Pictured: Lynn Malerba,

U.S. Sen. Angus King (I-ME) announced he is cosponsoring the Civics Democracy Act that would authorize federal grants for educators, nonprofits and others to “improve [and] strengthen civics education from early childhood to higher education” while diversifying the “civics education workforce.” ... Republican members of Congress sent a letter to U.S. Secretary of Education Miguel Cardona questioning the Department of Education’s legal authority to cancel student loans and to request an “explanation of the authorities used to extend student loan repayment freezes.” ... Read the latest from NEJHE's DC Shuttle, featuring national news drawn from our friends at the New England Council.
Our Webinars

Earlier this month, NEBHE convened a webinar on the changing world of learning and credentials. For centuries, colleges and universities sat atop the hierarchy of credentialing systems.Traditional degrees were the “coin of the realm.” But the world of learning and credentials is being transformed, accelerated by the global pandemic. Non-institutional providers are rapidly expanding. Learners and employers seek knowledge, skills and credentials aligned with the economy and workforce. Flexible, short-term, skills-focused and technology-supported learning alternatives continue to expand. And learners are voting with their feet. What does all this mean for traditional postsecondary degree providers? To learn more, view the video of the June 8 webinar.
News Around NEBHE

Higher education leaders and institutions must use the present window of opportunities to re-envision the future of postsecondary learning enterprises, given multiple forces accelerated by the pandemic, including: digital transformation, hybrid work and learning, growth of educational technologies and the expansion of non-degree credentials and non-institutional providers, according to a new brief by NEBHE President and CEO Michael K. Thomas published by the TIAA Institute. The brief, NGDLI and strategic governance: An action framework for boards and senior higher education leaders, is the latest part of the Next-Gen Digital Learning Infrastructure (NGDLI) project, undertaken by NEBHE with the support of the TIAA Institute. The NGDLI project aims to build understanding of the digital future of the postsecondary learning enterprise and strengthen strategic governance by institutional executives, governing boards and policy leaders. Among strategies, Thomas urges that actions be driven by a commitment to keeping students’ needs first, building resilience in anticipation of future disruptions and a compelling institutional vision for the future of learning.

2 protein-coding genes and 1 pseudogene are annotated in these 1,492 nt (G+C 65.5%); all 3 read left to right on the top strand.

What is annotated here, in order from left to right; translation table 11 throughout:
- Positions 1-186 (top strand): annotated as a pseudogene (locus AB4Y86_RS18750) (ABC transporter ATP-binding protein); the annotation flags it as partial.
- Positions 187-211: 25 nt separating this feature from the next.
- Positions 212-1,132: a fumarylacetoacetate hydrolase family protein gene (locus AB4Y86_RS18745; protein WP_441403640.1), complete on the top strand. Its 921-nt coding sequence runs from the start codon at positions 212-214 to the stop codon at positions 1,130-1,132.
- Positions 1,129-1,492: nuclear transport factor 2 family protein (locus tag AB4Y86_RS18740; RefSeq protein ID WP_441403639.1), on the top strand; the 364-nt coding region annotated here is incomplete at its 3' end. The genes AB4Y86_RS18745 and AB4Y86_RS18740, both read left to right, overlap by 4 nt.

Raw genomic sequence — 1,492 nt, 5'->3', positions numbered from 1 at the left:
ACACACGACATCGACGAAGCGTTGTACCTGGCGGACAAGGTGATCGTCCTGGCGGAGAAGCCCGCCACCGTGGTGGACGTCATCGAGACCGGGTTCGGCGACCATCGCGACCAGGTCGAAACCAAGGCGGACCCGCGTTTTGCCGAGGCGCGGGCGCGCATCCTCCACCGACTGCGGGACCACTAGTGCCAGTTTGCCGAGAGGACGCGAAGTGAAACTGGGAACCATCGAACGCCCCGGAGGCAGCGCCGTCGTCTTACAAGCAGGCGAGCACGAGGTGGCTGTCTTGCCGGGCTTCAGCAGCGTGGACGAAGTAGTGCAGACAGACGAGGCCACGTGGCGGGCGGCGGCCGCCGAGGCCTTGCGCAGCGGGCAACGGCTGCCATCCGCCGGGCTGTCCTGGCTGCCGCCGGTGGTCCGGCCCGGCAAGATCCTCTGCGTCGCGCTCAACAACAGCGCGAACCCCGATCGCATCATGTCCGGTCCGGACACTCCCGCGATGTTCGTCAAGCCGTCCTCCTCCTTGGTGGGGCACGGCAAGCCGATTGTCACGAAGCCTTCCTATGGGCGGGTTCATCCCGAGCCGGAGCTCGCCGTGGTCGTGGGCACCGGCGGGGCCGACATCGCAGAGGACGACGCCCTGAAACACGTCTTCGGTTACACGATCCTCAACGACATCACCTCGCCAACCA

Pictured: Michael K. Thomas
NEJHE NewsBlast is a summary of NEJHE content and other news around NEBHE prepared weekly by NEJHE Executive Editor John O. Harney and emailed every Wednesday to opinion leaders and practitioners. When responding to NEJHE content, please make sure that your remarks are relevant, courteous and engaging. Individuals are responsible for their comments, which do not represent the opinions of the New England Board of Higher Education. We urge commenters to briefly note their occupational or other interest in the topic at hand. Please refrain from offensive language, personal attacks and distasteful comments or they may be deleted. Comments may not appear immediately. Thank you for staying engaged.